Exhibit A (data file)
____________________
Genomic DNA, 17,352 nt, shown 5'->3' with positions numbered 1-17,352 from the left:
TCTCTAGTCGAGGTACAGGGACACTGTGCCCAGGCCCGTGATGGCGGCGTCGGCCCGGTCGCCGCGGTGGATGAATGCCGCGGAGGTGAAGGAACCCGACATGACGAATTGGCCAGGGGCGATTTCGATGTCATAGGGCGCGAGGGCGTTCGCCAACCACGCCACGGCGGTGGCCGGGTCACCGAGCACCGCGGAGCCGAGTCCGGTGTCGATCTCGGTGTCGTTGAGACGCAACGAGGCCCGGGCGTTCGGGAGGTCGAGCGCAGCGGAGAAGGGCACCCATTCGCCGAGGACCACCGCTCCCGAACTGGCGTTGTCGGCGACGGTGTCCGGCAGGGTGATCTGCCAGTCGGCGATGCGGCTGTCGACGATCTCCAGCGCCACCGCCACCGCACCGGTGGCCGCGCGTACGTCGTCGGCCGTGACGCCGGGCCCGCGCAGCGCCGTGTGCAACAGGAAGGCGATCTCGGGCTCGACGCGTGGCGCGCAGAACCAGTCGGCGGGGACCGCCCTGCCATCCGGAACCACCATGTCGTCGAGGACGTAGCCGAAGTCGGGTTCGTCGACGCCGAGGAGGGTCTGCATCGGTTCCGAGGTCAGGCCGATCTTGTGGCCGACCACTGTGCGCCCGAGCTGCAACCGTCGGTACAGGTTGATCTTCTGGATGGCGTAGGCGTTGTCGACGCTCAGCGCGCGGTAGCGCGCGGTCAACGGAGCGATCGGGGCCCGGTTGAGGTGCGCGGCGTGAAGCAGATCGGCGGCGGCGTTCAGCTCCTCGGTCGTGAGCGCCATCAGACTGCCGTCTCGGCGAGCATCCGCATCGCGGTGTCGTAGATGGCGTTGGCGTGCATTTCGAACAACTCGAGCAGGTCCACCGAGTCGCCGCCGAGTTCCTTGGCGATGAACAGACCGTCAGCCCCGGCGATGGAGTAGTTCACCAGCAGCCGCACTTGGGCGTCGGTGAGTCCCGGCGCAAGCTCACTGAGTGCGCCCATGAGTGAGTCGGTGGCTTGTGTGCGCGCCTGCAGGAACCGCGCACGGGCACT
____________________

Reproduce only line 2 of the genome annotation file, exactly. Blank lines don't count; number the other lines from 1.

TCTCTAGTCGAGGTACAGGGACACTGTGCCCAGGCCCGTGATGGCGGCGTCGGCCCGGTCGCCGCGGTGGATGAATGCCGCGGAGGTGAAGGAACCCGACATGACGAATTGGCCAGGGGCGATTTCGATGTCATAGGGCGCGAGGGCGTTCGCCAACCACGCCACGGCGGTGGCCGGGTCACCGAGCACCGCGGAGCCGAGTCCGGTGTCGATCTCGGTGTCGTTGAGACGCAACGAGGCCCGGGCGTTCGGGAGGTCGAGCGCAGCGGAGAAGGGCACCCATTCGCCGAGGACCACCGCTCCCGAACTGGCGTTGTCGGCGACGGTGTCCGGCAGGGTGATCTGCCAGTCGGCGATGCGGCTGTCGACGATCTCCAGCGCCACCGCCACCGCACCGGTGGCCGCGCGTACGTCGTCGGCCGTGACGCCGGGCCCGCGCAGCGCCGTGTGCAACAGGAAGGCGATCTCGGGCTCGACGCGTGGCGCGCAGAACCAGTCGGCGGGGACCGCCCTGCCATCCGGAACCACCATGTCGTCGAGGACGTAGCCGAAGTCGGGTTCGTCGACGCCGAGGAGGGTCTGCATCGGTTCCGAGGTCAGGCCGATCTTGTGGCCGACCACTGTGCGCCCGAGCTGCAACCGTCGGTACAGGTTGATCTTCTGGATGGCGTAGGCGTTGTCGACGCTCAGCGCGCGGTAGCGCGCGGTCAACGGAGCGATCGGGGCCCGGTTGAGGTGCGCGGCGTGAAGCAGATCGGCGGCGGCGTTCAGCTCCTCGGTCGTGAGCGCCATCAGACTGCCGTCTCGGCGAGCATCCGCATCGCGGTGTCGTAGATGGCGTTGGCGTGCATTTCGAACAACTCGAGCAGGTCCACCGAGTCGCCGCCGAGTTCCTTGGCGATGAACAGACCGTCAGCCCCGGCGATGGAGTAGTTCACCAGCAGCCGCACTTGGGCGTCGGTGAGTCCCGGCGCAAGCTCACTGAGTGCGCCCATGAGTGAGTCGGTGGCTTGTGTGCGCGCCTGCAGGAACCGCGCACGGGCACT